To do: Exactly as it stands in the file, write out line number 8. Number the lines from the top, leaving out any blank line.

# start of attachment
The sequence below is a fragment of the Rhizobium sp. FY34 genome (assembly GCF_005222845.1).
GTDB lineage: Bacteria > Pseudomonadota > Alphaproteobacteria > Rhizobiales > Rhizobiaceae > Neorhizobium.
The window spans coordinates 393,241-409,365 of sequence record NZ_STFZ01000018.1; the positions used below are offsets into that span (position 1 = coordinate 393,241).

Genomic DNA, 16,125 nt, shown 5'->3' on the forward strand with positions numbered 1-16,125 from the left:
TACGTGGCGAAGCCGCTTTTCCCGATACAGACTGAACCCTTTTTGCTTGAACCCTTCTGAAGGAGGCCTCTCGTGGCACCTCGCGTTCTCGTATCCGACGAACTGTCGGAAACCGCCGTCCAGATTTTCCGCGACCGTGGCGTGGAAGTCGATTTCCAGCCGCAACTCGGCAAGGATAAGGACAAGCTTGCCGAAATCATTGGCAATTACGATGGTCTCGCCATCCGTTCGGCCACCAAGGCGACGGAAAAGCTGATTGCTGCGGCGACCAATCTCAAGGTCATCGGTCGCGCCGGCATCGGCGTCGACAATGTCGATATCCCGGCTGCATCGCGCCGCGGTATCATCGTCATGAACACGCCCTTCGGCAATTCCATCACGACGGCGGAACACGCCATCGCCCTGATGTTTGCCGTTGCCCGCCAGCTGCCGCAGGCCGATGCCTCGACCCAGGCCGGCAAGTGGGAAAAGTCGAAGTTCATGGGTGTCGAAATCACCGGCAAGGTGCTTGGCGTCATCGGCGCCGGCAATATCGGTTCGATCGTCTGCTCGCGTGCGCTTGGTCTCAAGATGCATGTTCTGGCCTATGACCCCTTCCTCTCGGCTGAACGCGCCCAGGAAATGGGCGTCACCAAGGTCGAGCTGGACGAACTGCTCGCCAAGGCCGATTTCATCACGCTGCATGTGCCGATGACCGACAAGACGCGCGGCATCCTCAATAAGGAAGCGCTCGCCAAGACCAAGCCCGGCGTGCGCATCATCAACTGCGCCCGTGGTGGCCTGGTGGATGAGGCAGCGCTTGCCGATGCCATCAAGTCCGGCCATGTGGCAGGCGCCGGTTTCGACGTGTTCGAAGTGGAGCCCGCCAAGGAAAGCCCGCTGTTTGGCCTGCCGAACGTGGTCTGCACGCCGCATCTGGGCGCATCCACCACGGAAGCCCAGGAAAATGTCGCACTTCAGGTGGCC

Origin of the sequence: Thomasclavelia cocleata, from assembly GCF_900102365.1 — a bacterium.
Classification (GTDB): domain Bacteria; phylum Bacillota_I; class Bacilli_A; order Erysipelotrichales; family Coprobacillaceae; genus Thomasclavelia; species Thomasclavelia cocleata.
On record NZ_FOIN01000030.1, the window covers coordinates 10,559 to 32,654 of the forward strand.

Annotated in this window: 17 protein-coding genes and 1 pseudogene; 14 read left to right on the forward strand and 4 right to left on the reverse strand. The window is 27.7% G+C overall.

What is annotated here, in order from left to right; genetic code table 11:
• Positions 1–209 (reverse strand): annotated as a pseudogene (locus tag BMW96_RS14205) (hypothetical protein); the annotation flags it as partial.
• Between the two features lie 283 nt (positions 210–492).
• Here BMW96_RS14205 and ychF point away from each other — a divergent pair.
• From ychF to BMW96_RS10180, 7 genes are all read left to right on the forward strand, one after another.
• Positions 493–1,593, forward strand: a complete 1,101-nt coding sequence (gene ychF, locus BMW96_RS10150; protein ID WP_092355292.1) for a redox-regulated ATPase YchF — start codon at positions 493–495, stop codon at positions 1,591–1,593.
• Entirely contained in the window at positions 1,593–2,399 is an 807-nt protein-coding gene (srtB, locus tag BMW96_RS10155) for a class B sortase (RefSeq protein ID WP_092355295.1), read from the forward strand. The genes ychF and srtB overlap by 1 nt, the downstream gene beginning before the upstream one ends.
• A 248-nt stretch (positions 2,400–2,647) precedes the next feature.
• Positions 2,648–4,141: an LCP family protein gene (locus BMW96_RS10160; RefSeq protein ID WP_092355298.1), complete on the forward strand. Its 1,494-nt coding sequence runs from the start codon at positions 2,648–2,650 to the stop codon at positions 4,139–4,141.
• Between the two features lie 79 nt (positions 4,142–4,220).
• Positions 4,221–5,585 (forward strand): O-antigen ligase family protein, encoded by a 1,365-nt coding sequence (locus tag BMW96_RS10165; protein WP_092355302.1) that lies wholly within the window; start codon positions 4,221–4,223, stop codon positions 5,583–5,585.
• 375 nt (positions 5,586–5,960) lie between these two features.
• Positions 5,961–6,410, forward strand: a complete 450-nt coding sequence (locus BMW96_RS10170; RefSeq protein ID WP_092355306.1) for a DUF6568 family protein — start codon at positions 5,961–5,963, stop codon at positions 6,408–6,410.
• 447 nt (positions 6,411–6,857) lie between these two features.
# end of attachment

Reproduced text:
On record NZ_FOIN01000030.1, the window covers coordinates 10,559 to 32,654 of the forward strand.